The object aimed at in using colored mortars is either to get the effect of a mass of color, by concealing the joints, or else, by using a contrasting color, to emphasize the joints. Rougher bricks may also be used with nearly as good effect by using a mortar of the same color as the bricks. Chipped or uneven edges do not show as plainly with mortar of the same color as the bricks as they do when laid with white mortar.
Objections to Mortar Colors. - The objection is sometimes made to the use of colored mortars that they are not as strong as white mortars and that the color is very apt to fade.
These objections undoubtedly have much truth in them when cheap colors are used and the mortar is not properly mixed, but it is very doubtful if the better grades of mortar colors now on the market affect the strength of the mortar to any appreciable extent, and when properly mixed with lime putty they seldom, if ever, fade.
Most, if not all, of the coloring materials sold under the name of "mortar colors," or stains, consist of mineral pigments put up either in the form of a dry powder or in the form of a pulp or paste.
Pulp colors are said to be susceptible of more uniform mixing with the mortar than dry colors, and, as a rule, appear to have the preference for the better grades of work.
Paste or pulp stains should not be allowed to freeze, and should be kept moist by covering with water.
A great deal of colored mortar is made by using Venetian red, or the cheap grades of mineral paints for the coloring matter. The ordinary Venetian red is very apt to fade and also weakens the mortar, and the cheaper grades of mineral colors are not much better. The cost of the coloring matter is so small an item that only the very best grades should be used.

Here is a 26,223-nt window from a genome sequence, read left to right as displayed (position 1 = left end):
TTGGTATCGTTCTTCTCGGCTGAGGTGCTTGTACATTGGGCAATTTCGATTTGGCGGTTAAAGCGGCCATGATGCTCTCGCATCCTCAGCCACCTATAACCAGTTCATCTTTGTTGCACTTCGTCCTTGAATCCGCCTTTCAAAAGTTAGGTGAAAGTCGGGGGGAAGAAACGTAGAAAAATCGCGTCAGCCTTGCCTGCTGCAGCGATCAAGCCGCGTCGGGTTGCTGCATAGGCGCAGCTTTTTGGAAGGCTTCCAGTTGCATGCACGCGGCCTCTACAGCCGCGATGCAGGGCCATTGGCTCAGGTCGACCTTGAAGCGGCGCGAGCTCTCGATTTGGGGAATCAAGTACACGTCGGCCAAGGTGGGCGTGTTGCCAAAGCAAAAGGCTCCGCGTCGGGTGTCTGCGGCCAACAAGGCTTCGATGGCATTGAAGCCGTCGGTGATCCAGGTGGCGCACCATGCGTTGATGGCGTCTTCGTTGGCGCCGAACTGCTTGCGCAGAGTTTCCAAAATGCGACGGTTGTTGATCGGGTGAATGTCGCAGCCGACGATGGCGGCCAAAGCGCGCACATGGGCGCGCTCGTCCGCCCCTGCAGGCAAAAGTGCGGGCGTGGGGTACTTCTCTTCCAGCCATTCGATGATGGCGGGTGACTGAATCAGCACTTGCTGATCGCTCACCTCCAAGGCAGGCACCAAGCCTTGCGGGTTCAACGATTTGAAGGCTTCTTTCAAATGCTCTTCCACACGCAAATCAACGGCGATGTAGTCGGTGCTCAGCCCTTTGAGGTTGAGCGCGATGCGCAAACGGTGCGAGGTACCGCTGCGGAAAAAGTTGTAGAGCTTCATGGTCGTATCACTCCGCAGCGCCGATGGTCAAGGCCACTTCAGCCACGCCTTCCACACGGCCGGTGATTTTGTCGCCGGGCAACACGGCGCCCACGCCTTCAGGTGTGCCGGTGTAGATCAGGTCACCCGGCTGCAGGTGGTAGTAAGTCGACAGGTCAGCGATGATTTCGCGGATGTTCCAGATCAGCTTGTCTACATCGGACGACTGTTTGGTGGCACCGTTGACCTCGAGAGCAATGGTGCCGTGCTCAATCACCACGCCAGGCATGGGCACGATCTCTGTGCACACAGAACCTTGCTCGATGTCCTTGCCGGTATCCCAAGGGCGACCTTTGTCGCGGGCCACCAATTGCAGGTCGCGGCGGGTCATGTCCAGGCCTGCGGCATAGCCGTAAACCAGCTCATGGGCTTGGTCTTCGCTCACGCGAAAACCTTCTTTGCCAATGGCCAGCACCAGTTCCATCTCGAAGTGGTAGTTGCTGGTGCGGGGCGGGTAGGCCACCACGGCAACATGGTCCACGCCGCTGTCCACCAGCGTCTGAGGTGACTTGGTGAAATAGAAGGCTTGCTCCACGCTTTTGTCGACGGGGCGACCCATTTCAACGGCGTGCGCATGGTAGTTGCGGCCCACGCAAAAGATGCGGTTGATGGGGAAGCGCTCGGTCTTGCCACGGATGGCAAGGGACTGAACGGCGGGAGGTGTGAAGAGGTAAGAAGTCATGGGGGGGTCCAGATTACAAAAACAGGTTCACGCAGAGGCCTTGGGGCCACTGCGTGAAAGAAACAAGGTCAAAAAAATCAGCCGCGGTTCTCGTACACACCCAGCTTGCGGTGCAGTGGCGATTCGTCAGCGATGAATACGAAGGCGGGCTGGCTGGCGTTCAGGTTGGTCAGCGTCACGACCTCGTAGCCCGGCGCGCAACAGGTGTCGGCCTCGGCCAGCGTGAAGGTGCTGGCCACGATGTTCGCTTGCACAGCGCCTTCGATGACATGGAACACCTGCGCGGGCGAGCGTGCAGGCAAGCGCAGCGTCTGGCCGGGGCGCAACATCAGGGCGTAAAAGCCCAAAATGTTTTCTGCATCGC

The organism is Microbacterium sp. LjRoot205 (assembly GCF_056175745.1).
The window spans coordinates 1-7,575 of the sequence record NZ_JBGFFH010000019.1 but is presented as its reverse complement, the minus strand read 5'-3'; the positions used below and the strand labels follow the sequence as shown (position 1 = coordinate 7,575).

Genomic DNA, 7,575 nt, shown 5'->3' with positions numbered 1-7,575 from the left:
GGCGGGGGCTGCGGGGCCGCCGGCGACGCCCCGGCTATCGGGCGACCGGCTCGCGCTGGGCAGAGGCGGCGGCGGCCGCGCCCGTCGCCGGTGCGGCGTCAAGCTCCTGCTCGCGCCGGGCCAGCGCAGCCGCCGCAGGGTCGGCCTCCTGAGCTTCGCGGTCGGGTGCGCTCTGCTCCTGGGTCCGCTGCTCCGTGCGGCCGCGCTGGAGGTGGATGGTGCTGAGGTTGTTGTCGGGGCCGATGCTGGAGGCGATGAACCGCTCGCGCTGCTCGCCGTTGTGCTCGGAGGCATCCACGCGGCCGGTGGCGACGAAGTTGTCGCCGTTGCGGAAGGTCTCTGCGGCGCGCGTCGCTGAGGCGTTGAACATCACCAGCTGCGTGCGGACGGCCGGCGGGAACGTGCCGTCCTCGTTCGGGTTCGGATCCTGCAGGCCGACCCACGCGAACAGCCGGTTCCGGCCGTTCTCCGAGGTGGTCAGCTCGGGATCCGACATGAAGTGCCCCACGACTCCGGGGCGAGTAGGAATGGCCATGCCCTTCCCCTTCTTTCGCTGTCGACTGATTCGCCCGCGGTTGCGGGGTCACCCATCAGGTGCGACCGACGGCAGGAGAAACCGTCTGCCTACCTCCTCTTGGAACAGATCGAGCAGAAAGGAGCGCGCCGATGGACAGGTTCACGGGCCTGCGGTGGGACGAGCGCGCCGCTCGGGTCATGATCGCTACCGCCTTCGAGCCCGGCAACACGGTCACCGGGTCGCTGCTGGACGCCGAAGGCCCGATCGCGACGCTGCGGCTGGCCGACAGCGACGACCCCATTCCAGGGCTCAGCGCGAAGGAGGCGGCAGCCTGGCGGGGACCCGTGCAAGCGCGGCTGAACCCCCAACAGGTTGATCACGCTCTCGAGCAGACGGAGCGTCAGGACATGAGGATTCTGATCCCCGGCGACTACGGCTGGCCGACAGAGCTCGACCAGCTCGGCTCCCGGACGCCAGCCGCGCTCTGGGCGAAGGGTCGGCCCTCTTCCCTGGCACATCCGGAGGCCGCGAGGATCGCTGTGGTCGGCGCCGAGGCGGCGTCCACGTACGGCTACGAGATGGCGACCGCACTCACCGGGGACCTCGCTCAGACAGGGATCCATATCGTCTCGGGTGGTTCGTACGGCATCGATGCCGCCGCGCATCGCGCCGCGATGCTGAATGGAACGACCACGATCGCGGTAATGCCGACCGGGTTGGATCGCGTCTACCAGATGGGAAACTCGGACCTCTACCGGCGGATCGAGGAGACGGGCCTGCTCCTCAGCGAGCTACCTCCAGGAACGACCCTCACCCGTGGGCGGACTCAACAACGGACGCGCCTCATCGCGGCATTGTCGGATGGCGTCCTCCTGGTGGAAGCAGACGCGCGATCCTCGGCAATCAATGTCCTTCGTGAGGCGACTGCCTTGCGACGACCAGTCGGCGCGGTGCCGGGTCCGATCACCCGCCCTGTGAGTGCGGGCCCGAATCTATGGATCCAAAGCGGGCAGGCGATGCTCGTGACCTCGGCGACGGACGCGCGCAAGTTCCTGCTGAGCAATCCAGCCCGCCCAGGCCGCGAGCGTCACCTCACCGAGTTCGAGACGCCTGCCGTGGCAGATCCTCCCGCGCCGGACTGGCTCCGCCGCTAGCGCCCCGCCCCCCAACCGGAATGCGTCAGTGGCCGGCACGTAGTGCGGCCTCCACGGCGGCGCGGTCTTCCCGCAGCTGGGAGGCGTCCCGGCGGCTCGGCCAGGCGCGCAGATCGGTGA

Among the brands of mortar colors generally recognized as belonging to the first grade are the "Clinton," "Peerless," "Peoria," "Edinburgh," "American Seal," "Milwaukee" and "Cabot."
The principal colors used are red, brown, buff and black, although green, purple, gray and drab mortar colors are also made.
Mortar colors, whether in dry or paste form, should not be mixed with lime until the latter has been slaked at least twenty-four hours, and the best way is to keep a lot of lime putty on hand and mix the color with it as needed.
The color should be thoroughly and evenly mixed with the putty before the sand is added, and for very fine work the colored putty should be strained through a coarse sieve.
For cement work the stain should be thoroughly mixed with the sand or gravel and set aside in barrels, and the cement added in small quantities as required for use.
Like all water paints, the color of the mortar looks different in the bed than when dry. To get the final color of the mortar a little should be taken from the bed and permitted to dry thoroughly, when the permanent color may be seen.
The amount of coloring matter required to stain a given quantity of mortar varies with the different colors and brands. The following quantities may be taken as the average amounts required in laying one thousand face brick :
Red or terra cotta, 50 pounds.
Buff, brown or French gray, 25 pounds.
Black, 22 pounds.